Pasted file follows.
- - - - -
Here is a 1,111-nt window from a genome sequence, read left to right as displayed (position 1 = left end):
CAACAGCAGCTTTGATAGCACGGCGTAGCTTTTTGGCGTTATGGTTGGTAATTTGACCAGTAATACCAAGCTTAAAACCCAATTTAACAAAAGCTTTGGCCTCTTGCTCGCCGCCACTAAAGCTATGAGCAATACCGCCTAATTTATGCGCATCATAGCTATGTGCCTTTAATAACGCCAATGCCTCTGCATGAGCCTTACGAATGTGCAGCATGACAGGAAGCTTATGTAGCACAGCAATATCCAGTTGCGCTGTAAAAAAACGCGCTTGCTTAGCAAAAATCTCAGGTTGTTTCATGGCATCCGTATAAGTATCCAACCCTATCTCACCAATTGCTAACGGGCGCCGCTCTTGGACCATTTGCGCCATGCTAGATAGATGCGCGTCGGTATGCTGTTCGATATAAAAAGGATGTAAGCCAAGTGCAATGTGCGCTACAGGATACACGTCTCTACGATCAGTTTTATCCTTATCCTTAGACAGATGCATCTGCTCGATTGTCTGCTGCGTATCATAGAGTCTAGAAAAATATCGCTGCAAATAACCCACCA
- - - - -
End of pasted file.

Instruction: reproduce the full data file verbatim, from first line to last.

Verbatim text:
Here is a 1,111-nt window from a genome sequence, read left to right as displayed (position 1 = left end):
CAACAGCAGCTTTGATAGCACGGCGTAGCTTTTTGGCGTTATGGTTGGTAATTTGACCAGTAATACCAAGCTTAAAACCCAATTTAACAAAAGCTTTGGCCTCTTGCTCGCCGCCACTAAAGCTATGAGCAATACCGCCTAATTTATGCGCATCATAGCTATGTGCCTTTAATAACGCCAATGCCTCTGCATGAGCCTTACGAATGTGCAGCATGACAGGAAGCTTATGTAGCACAGCAATATCCAGTTGCGCTGTAAAAAAACGCGCTTGCTTAGCAAAAATCTCAGGTTGTTTCATGGCATCCGTATAAGTATCCAACCCTATCTCACCAATTGCTAACGGGCGCCGCTCTTGGACCATTTGCGCCATGCTAGATAGATGCGCGTCGGTATGCTGTTCGATATAAAAAGGATGTAAGCCAAGTGCAATGTGCGCTACAGGATACACGTCTCTACGATCAGTTTTATCCTTATCCTTAGACAGATGCATCTGCTCGATTGTCTGCTGCGTATCATAGAGTCTAGAAAAATATCGCTGCAAATAACCCACCA